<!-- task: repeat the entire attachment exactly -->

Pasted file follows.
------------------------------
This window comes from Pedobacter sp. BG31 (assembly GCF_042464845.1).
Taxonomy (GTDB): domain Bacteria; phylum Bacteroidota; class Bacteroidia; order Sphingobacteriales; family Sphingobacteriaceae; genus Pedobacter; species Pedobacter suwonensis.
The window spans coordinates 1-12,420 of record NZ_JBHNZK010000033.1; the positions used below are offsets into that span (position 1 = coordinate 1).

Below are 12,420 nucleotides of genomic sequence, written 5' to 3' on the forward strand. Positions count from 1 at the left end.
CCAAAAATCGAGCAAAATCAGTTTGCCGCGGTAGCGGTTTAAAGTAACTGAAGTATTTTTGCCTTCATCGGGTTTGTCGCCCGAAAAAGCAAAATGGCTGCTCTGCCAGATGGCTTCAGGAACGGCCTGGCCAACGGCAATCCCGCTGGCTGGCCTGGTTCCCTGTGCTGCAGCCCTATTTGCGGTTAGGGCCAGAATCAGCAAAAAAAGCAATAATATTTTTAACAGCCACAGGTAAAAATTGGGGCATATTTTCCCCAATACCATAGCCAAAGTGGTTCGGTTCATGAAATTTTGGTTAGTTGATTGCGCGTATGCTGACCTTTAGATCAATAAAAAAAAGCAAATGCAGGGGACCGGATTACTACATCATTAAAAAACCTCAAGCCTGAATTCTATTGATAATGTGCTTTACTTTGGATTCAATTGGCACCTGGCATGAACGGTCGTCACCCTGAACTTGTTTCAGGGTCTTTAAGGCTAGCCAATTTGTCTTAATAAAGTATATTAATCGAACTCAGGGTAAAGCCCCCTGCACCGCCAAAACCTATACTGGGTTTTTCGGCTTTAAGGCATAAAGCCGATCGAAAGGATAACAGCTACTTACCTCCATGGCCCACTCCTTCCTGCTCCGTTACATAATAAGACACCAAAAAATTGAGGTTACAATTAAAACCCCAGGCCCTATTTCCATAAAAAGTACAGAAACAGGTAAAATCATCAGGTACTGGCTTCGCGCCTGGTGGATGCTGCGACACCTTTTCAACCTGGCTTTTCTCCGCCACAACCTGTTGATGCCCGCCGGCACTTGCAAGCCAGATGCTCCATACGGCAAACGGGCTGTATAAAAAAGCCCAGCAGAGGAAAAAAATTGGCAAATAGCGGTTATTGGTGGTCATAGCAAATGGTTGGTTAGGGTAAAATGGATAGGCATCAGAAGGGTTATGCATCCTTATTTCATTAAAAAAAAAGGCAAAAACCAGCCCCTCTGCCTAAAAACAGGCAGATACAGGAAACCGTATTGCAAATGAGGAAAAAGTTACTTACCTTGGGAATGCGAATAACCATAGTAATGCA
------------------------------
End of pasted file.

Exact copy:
This window comes from Pedobacter sp. BG31 (assembly GCF_042464845.1).
Taxonomy (GTDB): domain Bacteria; phylum Bacteroidota; class Bacteroidia; order Sphingobacteriales; family Sphingobacteriaceae; genus Pedobacter; species Pedobacter suwonensis.
The window spans coordinates 1-12,420 of record NZ_JBHNZK010000033.1; the positions used below are offsets into that span (position 1 = coordinate 1).

Below are 12,420 nucleotides of genomic sequence, written 5' to 3' on the forward strand. Positions count from 1 at the left end.
CCAAAAATCGAGCAAAATCAGTTTGCCGCGGTAGCGGTTTAAAGTAACTGAAGTATTTTTGCCTTCATCGGGTTTGTCGCCCGAAAAAGCAAAATGGCTGCTCTGCCAGATGGCTTCAGGAACGGCCTGGCCAACGGCAATCCCGCTGGCTGGCCTGGTTCCCTGTGCTGCAGCCCTATTTGCGGTTAGGGCCAGAATCAGCAAAAAAAGCAATAATATTTTTAACAGCCACAGGTAAAAATTGGGGCATATTTTCCCCAATACCATAGCCAAAGTGGTTCGGTTCATGAAATTTTGGTTAGTTGATTGCGCGTATGCTGACCTTTAGATCAATAAAAAAAAGCAAATGCAGGGGACCGGATTACTACATCATTAAAAAACCTCAAGCCTGAATTCTATTGATAATGTGCTTTACTTTGGATTCAATTGGCACCTGGCATGAACGGTCGTCACCCTGAACTTGTTTCAGGGTCTTTAAGGCTAGCCAATTTGTCTTAATAAAGTATATTAATCGAACTCAGGGTAAAGCCCCCTGCACCGCCAAAACCTATACTGGGTTTTTCGGCTTTAAGGCATAAAGCCGATCGAAAGGATAACAGCTACTTACCTCCATGGCCCACTCCTTCCTGCTCCGTTACATAATAAGACACCAAAAAATTGAGGTTACAATTAAAACCCCAGGCCCTATTTCCATAAAAAGTACAGAAACAGGTAAAATCATCAGGTACTGGCTTCGCGCCTGGTGGATGCTGCGACACCTTTTCAACCTGGCTTTTCTCCGCCACAACCTGTTGATGCCCGCCGGCACTTGCAAGCCAGATGCTCCATACGGCAAACGGGCTGTATAAAAAAGCCCAGCAGAGGAAAAAAATTGGCAAATAGCGGTTATTGGTGGTCATAGCAAATGGTTGGTTAGGGTAAAATGGATAGGCATCAGAAGGGTTATGCATCCTTATTTCATTAAAAAAAAAGGCAAAAACCAGCCCCTCTGCCTAAAAACAGGCAGATACAGGAAACCGTATTGCAAATGAGGAAAAAGTTACTTACCTTGGGAATGCGAATAACCATAGTAATGCA